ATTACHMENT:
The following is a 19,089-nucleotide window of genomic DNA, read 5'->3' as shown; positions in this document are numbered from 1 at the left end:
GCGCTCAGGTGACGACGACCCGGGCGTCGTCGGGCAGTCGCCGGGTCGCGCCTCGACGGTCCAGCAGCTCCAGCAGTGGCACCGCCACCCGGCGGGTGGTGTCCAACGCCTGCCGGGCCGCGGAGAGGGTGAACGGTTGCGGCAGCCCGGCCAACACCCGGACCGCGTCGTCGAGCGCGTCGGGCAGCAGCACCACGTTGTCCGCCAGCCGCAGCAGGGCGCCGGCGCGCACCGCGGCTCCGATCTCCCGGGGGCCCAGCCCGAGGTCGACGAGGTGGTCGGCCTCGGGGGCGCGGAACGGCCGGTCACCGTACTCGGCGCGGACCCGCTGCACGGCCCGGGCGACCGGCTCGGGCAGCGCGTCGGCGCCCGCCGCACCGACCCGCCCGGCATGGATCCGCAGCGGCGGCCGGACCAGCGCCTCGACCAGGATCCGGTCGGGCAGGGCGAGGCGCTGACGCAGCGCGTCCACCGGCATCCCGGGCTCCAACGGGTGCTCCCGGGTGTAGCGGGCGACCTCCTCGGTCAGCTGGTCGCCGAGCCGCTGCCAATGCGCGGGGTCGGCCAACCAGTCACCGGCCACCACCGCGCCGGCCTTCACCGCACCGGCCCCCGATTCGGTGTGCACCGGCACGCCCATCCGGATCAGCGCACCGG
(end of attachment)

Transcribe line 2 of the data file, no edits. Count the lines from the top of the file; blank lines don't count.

GCGCTCAGGTGACGACGACCCGGGCGTCGTCGGGCAGTCGCCGGGTCGCGCCTCGACGGTCCAGCAGCTCCAGCAGTGGCACCGCCACCCGGCGGGTGGTGTCCAACGCCTGCCGGGCCGCGGAGAGGGTGAACGGTTGCGGCAGCCCGGCCAACACCCGGACCGCGTCGTCGAGCGCGTCGGGCAGCAGCACCACGTTGTCCGCCAGCCGCAGCAGGGCGCCGGCGCGCACCGCGGCTCCGATCTCCCGGGGGCCCAGCCCGAGGTCGACGAGGTGGTCGGCCTCGGGGGCGCGGAACGGCCGGTCACCGTACTCGGCGCGGACCCGCTGCACGGCCCGGGCGACCGGCTCGGGCAGCGCGTCGGCGCCCGCCGCACCGACCCGCCCGGCATGGATCCGCAGCGGCGGCCGGACCAGCGCCTCGACCAGGATCCGGTCGGGCAGGGCGAGGCGCTGACGCAGCGCGTCCACCGGCATCCCGGGCTCCAACGGGTGCTCCCGGGTGTAGCGGGCGACCTCCTCGGTCAGCTGGTCGCCGAGCCGCTGCCAATGCGCGGGGTCGGCCAACCAGTCACCGGCCACCACCGCGCCGGCCTTCACCGCACCGGCCCCCGATTCGGTGTGCACCGGCACGCCCATCCGGATCAGCGCACCGG